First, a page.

It is, however, the organization's responsibility to regulate this. Interviewee X thinks the best answer is for the initiative to emanate from the very top (X 2001), which echoes EOC advice that a policy "must be seen to have the active support of management at the highest level" (EOC 2000b). Current equal opportunities legislation is also under-used because of the difficulty of bringing a case to a tribunal, and the negative effects upon the individual's future career (The Industrial Society 2001b). Senior managers are also unfortunately often unwilling to discipline those responsible.
There is also a perception that when money is short, equal opportunities initiatives can be the first things to suffer (Porter 1990). Interviewee X also worries that equal opportunities issues have now "gone on the backburner", because the most obvious signs of discrimination have been tackled (X 2001). Unfortunately, the existence of a policy in an organization can be used to deflect awkward questions: it is easy for the organization to reply that it has not departed from its equal opportunities framework. The key problem is that the subtle forms of bias which have been instilled by dominant social structures have not yet been tackled: "there is clearly a need to break down the very strong gender stereotypes which exist around the world regarding the supposed capabilities, preferences and abilities of men and women" (Anker 1998).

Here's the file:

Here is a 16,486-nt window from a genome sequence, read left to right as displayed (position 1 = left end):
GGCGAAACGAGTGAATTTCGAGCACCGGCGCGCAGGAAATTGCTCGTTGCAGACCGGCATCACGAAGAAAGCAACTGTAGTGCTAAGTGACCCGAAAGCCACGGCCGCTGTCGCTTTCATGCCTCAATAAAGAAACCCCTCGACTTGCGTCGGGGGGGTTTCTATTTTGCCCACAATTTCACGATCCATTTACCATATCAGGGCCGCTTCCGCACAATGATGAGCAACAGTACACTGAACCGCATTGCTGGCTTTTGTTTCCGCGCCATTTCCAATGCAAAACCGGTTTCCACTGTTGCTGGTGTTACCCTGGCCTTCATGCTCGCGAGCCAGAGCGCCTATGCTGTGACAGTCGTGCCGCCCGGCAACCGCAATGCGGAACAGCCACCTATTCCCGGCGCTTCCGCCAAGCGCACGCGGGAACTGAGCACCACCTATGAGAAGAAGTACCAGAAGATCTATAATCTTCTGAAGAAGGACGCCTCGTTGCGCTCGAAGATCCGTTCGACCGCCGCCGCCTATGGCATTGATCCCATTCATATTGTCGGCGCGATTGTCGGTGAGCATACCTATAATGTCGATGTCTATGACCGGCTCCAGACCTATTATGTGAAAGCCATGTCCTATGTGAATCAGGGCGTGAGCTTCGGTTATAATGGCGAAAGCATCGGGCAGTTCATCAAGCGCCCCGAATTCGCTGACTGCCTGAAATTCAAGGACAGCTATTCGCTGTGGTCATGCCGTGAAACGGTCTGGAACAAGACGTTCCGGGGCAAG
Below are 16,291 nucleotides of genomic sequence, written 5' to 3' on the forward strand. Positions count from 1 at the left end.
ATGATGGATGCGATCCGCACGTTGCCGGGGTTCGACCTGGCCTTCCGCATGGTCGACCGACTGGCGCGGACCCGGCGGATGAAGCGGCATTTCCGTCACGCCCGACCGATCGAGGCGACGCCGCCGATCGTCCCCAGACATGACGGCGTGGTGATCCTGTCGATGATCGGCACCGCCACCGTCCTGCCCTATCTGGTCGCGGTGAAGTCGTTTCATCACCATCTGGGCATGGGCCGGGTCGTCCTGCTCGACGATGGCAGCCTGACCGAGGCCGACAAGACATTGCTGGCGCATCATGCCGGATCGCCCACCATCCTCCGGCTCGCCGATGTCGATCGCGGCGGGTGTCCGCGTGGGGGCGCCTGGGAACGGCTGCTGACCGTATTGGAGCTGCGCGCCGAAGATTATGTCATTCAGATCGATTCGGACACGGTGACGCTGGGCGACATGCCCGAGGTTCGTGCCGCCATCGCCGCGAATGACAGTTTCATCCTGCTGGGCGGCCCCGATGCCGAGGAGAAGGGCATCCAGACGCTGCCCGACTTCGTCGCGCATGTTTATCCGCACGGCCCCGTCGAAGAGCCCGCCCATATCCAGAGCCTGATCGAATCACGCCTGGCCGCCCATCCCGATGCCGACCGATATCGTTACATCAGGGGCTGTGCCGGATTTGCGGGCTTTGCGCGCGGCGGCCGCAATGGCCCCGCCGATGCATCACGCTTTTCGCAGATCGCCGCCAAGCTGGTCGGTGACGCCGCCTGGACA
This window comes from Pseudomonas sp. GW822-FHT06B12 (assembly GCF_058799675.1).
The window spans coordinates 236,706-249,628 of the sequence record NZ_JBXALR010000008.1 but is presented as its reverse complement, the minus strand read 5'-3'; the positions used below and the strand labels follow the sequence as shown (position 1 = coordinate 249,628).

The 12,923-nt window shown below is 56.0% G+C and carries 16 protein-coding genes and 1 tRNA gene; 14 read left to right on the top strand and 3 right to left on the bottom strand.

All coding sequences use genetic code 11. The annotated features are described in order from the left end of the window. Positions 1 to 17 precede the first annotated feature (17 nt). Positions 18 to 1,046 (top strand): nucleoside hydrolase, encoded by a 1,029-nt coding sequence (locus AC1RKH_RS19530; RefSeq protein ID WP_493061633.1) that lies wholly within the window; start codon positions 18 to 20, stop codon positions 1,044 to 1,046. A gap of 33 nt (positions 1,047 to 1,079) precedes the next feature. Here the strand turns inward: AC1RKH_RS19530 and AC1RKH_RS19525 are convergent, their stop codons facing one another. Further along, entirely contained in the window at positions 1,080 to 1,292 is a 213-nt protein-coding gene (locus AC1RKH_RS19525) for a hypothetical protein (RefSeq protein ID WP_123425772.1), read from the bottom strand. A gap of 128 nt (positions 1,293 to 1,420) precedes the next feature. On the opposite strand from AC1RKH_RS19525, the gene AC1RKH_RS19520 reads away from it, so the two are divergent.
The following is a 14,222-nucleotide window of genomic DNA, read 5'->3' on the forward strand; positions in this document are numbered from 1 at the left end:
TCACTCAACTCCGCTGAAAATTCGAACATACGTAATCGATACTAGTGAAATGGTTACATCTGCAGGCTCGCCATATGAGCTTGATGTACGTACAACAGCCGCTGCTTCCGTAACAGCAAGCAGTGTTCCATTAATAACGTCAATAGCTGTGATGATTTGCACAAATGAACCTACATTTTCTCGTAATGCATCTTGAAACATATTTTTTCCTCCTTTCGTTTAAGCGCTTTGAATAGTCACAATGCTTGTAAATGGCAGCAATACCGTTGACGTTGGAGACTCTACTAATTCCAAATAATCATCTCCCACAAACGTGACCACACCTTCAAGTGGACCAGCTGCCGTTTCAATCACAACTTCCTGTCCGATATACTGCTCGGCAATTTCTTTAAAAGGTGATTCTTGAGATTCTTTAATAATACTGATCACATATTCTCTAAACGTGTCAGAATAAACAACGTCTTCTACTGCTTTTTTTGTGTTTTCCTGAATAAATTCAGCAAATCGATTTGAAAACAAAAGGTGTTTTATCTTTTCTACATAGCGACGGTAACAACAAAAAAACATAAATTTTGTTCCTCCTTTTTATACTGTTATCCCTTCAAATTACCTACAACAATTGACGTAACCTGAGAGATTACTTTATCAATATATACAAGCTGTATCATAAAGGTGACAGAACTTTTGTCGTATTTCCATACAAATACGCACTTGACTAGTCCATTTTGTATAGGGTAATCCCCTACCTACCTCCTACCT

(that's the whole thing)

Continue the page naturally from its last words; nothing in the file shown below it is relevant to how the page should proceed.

This will be crucial in our discussion of women's family responsibilities in the next section. At their best, then, equal opportunities policies are a valuable tool to help women to succeed in museum careers, as elsewhere, and they have done a great deal to tackle the most obvious signs of discrimination. But the danger is that equal opportunities policies end up fulfilling a much less productive role, as a kind of placebo: achieving only an impression of action, but thereby reducing our energy in promoting reform of the enduring problems. Where this occurs, clearly it is detrimental to the future true success of women in the sector.
The Conflict Between Individual and Workplace Needs
The problems for parents working in museums